By Chelsea Bissell, U.S. Army Garrison Grafenwoehr Public AffairsSeptember 10, 2012
GRAFENWOEHR, Germany -- With the presidential tickets decided and convention season now in the rearview mirror, voters are preparing to cast their ballots and cross their fingers for their candidates. Casting a ballot from Germany, however, isn't as simple as skipping over to the local polling place. Overseas and military voters must register in their state of residence, request an absentee ballot and return the completed ballot to effectively cast a vote.
These steps are, of course, met with strict deadlines which vary from state to state.
Listed below are the voting cutoff dates for states boasting large numbers of residents in the armed services. Residents of all states and territories, however, may register to vote and request a ballot within their state at the VFAP.gov, which streamlines the process for overseas military personnel, families and civilians. The General Election is held in all states on Nov. 6.
Florida: Registration deadline: Oct. 9; Ballot request: Oct. 31; Ballot return: Nov. 16, postmarked by Nov. 6.
Election.myFlorida.com is a wealth of information for voters. Florida residents can scroll through the names of every candidate running for every office in the Sunshine State. To simplify matters, voters may search by county, office or group -- such as federal or state. To learn more about overseas voting, head to "For the Voters," then "Voting Information," and "Absentee Voting." The site also lists committees and parties, FAQs and a voter assistance hot line in English or Spanish: 1-866-308-6739. First time voters in Florida must send a copy of a photo ID (military ID card, passport, driver's license, etc.) along with the absentee ballot application.
For more information, visit www.longdistancevoter.com/florida.
Virginia: Registration deadline: Oct. 30; Ballot Request: Oct. 30; Ballot Return: Nov. 6. Attention Virginia voters: Because Virginia now requires voters to present a federal ID at the polls, overseas voters voting for the first time must include a copy of a driver's license, military ID, or voter ID card with the mailed ballot or the vote will not count. Additionally, overseas voters without a physical abode in Virginia who are not active duty or family members may only vote in federal elections unless employment information is provided along with the ballot request. The elections website in Virginia, www.sbe.virginia.gov, is dense, wordy and full of restrictions. Read the "Military and Overseas Voters" page carefully.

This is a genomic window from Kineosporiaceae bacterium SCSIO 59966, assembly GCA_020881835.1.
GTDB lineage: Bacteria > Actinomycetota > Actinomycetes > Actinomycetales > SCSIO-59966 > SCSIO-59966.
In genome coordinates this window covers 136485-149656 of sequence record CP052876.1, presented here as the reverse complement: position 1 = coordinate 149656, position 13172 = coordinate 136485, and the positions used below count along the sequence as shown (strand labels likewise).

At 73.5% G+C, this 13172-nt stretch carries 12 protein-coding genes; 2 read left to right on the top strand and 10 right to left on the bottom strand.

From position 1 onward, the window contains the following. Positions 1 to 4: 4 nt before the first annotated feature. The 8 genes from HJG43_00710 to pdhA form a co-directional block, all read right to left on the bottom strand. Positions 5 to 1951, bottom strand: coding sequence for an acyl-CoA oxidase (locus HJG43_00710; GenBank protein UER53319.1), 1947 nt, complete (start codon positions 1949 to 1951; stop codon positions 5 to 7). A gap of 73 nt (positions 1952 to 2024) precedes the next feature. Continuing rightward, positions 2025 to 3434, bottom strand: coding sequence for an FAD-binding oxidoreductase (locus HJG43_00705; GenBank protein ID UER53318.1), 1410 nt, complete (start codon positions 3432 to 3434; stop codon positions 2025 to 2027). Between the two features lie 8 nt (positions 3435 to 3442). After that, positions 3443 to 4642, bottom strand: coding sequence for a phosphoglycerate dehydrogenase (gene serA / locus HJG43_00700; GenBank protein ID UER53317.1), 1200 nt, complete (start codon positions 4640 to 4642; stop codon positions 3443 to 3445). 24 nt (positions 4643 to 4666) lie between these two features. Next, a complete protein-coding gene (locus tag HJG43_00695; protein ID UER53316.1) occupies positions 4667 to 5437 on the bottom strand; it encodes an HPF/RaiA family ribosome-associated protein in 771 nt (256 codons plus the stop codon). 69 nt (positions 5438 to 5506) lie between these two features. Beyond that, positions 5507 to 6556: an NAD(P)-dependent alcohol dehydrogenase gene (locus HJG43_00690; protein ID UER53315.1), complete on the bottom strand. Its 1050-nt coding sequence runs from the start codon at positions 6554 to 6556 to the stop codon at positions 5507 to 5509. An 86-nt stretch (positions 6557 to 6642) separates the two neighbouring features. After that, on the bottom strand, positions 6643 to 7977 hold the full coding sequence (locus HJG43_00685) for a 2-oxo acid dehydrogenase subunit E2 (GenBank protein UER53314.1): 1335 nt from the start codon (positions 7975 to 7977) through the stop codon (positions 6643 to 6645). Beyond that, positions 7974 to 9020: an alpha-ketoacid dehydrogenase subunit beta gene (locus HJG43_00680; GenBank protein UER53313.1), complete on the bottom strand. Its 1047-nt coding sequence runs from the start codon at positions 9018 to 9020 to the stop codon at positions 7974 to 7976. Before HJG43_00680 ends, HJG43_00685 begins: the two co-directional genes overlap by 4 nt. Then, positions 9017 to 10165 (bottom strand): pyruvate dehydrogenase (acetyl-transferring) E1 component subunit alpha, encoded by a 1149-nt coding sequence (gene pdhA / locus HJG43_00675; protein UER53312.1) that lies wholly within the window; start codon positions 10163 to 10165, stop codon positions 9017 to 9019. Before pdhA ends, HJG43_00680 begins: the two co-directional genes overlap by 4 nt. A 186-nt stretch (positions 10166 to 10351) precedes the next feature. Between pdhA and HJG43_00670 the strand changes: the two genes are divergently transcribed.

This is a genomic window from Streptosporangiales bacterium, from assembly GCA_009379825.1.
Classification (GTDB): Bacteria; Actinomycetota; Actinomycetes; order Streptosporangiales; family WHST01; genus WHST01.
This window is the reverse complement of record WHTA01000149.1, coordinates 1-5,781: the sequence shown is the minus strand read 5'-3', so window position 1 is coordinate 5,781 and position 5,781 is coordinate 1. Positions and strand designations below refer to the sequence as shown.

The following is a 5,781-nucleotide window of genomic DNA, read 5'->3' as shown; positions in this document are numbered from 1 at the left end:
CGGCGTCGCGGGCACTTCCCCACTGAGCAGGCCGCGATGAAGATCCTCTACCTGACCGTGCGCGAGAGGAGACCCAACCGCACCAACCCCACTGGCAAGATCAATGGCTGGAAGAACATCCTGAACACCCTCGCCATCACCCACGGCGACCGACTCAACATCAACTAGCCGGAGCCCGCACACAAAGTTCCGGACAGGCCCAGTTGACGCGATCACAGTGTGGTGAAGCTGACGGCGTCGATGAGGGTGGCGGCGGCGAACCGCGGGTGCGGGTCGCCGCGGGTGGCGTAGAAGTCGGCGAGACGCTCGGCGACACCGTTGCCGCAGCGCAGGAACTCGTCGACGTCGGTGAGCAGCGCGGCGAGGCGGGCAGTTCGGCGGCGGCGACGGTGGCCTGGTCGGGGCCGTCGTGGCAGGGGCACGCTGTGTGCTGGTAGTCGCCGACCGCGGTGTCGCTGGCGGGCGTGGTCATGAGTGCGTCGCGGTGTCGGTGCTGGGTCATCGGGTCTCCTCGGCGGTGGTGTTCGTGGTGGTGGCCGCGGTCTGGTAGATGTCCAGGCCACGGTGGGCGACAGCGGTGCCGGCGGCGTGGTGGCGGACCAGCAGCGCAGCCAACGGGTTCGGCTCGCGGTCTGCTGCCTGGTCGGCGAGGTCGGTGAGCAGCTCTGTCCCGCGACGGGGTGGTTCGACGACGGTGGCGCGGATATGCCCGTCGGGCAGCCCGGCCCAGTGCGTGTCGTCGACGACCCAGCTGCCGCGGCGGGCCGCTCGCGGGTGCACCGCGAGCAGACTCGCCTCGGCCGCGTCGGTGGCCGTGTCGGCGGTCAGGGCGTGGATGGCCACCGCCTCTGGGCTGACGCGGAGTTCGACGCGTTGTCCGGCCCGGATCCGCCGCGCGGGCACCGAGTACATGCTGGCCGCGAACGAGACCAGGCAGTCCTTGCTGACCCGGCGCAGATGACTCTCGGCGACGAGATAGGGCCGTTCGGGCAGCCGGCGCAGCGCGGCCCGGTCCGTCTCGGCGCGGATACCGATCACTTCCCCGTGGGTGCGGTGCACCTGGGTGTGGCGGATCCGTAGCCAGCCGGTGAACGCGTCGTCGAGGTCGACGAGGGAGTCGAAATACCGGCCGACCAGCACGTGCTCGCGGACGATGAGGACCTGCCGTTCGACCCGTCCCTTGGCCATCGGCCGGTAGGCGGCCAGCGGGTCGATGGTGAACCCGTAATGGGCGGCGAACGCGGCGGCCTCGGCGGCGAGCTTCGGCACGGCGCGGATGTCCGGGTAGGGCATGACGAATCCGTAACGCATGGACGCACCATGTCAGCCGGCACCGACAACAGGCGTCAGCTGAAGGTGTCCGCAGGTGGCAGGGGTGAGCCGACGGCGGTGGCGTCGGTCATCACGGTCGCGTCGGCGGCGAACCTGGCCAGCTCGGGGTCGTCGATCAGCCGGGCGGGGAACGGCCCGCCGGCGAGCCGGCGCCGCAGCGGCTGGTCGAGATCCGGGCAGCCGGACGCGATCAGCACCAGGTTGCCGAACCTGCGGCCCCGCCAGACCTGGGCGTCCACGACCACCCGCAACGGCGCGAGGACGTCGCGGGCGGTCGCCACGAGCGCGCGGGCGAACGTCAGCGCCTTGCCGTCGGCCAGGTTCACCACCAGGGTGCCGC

Washington: Registration deadline: Nov. 6; Ballot request: Nov. 6; Ballot return: Nov. 26.
Washington voters can visit www.sos.wa.gov to register to vote online with MyVote or a Facebook App, or the old fashioned way of snail mail. The "Overseas and Military Voters" page provides straightforward directions. Washington State takes admirable pains to ensure its voters are informed. Click on "2012 Ballot Measures" for state initiatives and referenda. Residents can also request voters' pamphlets and access county-specific candidate information on the "Military and Overseas Voters" page.
New York: Registration deadline: Oct. 12; Ballot request: Oct. 26 for military and family members, Oct. 12 for overseas civilians; Ballot return: Nov. 19, postmarked by Nov. 5
State primaries: New York residents already in possession of a state primary ballot may still vote in the primary elections if the ballot is postmarked by Sept. 12 and received by the local board of elections no later than Sept. 18.
The New York state Board of Elections website, www.elections.ny.gov, is easy to navigate and provides ample information. For material on military or overseas voting, click "Need an Absentee Ballot?" or "Are you in the Armed Forces or live overseas?" The latter will direct visitors to https://overseasvotefoundation.org. This exceptionally user-friendly site allows voters to register, request a ballot, track a ballot and access all dates, deadlines and contact info.
California: Registration deadline: Oct. 22; Ballot request: Oct. 30; Ballot return: Nov. 6.
Even if already registered to vote in California, residents must apply for a Special Absentee Ballot by filling out and sending in the Federal Post Card Application before requesting a ballot. For the vote to count, the ballot must be mailed and received by the county elections official no later than 8 p.m. on Nov. 6, when the state's polls close. For more, visit www.sos.ca.gov/elections and click "Military and Overseas Voters" under the "Voter Registration" headline.
Georgia:Registration deadline: Oct. 9; Ballot request: Nov. 2; Ballot return: Nov. 9, postmarked by Nov. 6
For historical and up-to-date election results and statistics, county elections office contact info, a general rundown on voting in Georgia and absentee voting guidelines, visit www.sos.ga.gov/elections. The military and overseas voters page answers ample FAQs, provides video demonstrations and allows visitors to download all necessary forms.
Texas: Registration deadline: Oct. 9; Ballot request: Oct. 30; Ballot return: Nov. 12, postmarked by Nov. 6.
At www.sos.state.tx.us/elections, Texans can retrieve basic run-downs on candidates and state specific data for overseas and military voters. Overseas voters may also download the Federal Post Card Application to register and request an absentee ballot.
In a recent rash of legislation, many states now require a photo ID to cast a vote. How these new laws affect overseas or military voters varies state-by-state. Some states, such as Florida, require first-time voters to provide identification before casting a ballot. Other states, such as Alabama, waive the photo ID requirement for overseas and military voters, while New Hampshire provides zero exceptions. State election websites should list ID obligations for enfranchised residents.